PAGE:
President Signs Executive Order on Cybersecurity

May 12, 2017

On May 11, 2017, President Donald J. Trump signed a long-awaited executive order on cybersecurity. The order, entitled “Strengthening the Cybersecurity of Federal Networks and Critical Infrastructure,” is largely directed at the federal government, but includes several changes that implicate the private sector as well.

Below is a summary of the various provisions in the report and some key takeaways.

Cybersecurity of Federal Networks

  • Agency Risk Management Reports: The Executive Order states that the heads of Executive Branch agencies and departments will be held accountable for managing their agencies’ cybersecurity risks. To that end, agency heads are directed to submit a report within 90 days to the Secretary of the Department of Homeland Security (DHS) and the Director of the Office of Management and Budget (OMB) detailing their risk management measures, including what risks they have chosen to mitigate or accept and why those particular decisions were made, and how precisely they will implement the NIST Framework.1 The Secretary of DHS and the Director of OMB will then review those reports and advise the President as to whether the agency heads are taking appropriate steps to ensure their agencies’ cybersecurity.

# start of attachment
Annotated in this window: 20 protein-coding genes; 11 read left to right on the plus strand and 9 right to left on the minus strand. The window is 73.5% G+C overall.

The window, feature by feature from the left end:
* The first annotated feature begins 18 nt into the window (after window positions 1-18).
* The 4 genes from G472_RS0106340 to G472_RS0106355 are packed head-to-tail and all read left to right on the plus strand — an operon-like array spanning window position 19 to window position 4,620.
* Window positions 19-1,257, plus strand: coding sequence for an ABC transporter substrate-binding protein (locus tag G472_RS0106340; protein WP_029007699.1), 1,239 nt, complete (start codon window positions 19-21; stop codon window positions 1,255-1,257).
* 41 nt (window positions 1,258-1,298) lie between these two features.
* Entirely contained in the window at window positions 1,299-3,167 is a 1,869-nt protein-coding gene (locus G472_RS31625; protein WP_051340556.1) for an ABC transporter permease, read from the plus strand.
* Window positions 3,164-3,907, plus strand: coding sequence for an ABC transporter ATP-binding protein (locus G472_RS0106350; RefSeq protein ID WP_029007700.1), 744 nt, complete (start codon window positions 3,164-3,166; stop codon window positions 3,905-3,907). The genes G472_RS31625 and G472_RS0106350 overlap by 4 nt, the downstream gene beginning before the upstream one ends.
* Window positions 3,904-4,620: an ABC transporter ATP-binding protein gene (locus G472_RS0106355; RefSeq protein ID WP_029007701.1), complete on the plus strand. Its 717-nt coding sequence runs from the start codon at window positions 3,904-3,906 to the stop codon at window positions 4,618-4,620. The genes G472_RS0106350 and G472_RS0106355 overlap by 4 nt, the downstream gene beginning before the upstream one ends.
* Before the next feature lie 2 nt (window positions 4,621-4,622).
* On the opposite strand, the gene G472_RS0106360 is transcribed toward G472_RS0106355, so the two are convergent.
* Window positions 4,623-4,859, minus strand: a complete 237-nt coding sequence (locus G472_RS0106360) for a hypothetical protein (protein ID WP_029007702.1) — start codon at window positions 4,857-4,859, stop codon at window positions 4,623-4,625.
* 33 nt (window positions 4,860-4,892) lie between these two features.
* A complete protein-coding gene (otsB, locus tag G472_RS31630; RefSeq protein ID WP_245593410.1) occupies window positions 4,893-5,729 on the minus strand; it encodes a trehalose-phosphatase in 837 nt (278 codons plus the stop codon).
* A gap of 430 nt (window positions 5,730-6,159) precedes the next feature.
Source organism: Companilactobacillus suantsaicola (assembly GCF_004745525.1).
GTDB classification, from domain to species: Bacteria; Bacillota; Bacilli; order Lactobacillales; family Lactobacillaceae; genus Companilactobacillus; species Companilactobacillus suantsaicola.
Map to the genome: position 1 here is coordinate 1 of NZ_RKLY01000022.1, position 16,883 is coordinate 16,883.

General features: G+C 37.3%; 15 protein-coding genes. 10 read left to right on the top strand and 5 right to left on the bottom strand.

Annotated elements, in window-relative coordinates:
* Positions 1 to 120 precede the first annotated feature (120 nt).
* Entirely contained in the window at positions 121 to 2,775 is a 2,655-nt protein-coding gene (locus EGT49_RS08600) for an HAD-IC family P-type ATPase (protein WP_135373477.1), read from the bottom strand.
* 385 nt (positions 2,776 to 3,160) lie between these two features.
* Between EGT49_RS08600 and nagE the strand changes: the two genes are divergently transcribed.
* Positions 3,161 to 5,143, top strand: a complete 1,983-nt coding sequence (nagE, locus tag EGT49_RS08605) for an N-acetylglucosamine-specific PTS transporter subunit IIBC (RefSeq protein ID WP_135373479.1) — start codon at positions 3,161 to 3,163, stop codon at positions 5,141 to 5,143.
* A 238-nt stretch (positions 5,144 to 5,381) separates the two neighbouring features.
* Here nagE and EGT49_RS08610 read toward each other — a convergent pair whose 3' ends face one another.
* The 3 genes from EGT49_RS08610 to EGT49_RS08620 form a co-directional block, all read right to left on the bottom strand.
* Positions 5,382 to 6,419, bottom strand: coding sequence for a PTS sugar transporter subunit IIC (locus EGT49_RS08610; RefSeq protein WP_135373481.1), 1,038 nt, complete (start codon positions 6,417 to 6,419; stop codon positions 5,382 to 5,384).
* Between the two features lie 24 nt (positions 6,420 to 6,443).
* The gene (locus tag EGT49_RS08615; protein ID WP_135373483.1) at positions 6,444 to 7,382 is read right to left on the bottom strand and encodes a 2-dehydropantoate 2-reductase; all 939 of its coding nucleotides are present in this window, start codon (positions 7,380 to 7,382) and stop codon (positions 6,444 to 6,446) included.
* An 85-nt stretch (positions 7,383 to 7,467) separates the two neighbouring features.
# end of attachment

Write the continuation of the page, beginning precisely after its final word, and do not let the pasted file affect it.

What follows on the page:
• Implementing the NIST Framework: Agencies will be required to implement the NIST Framework, and must submit their plans for doing so to the White House and DHS within 90 days.
  • Plan to Secure Federal Networks: In addition to providing the President with their assessments of the various agency risk management reports, the Secretary of DHS and Director of OMB must submit their own plans to the President to protect federal IT networks, including obtaining the necessary resources and legal authorities for doing so.
  • Shared Services and Networks: Agency heads must show preference for shared IT services in procurement policies and decisions, including cloud and cybersecurity services.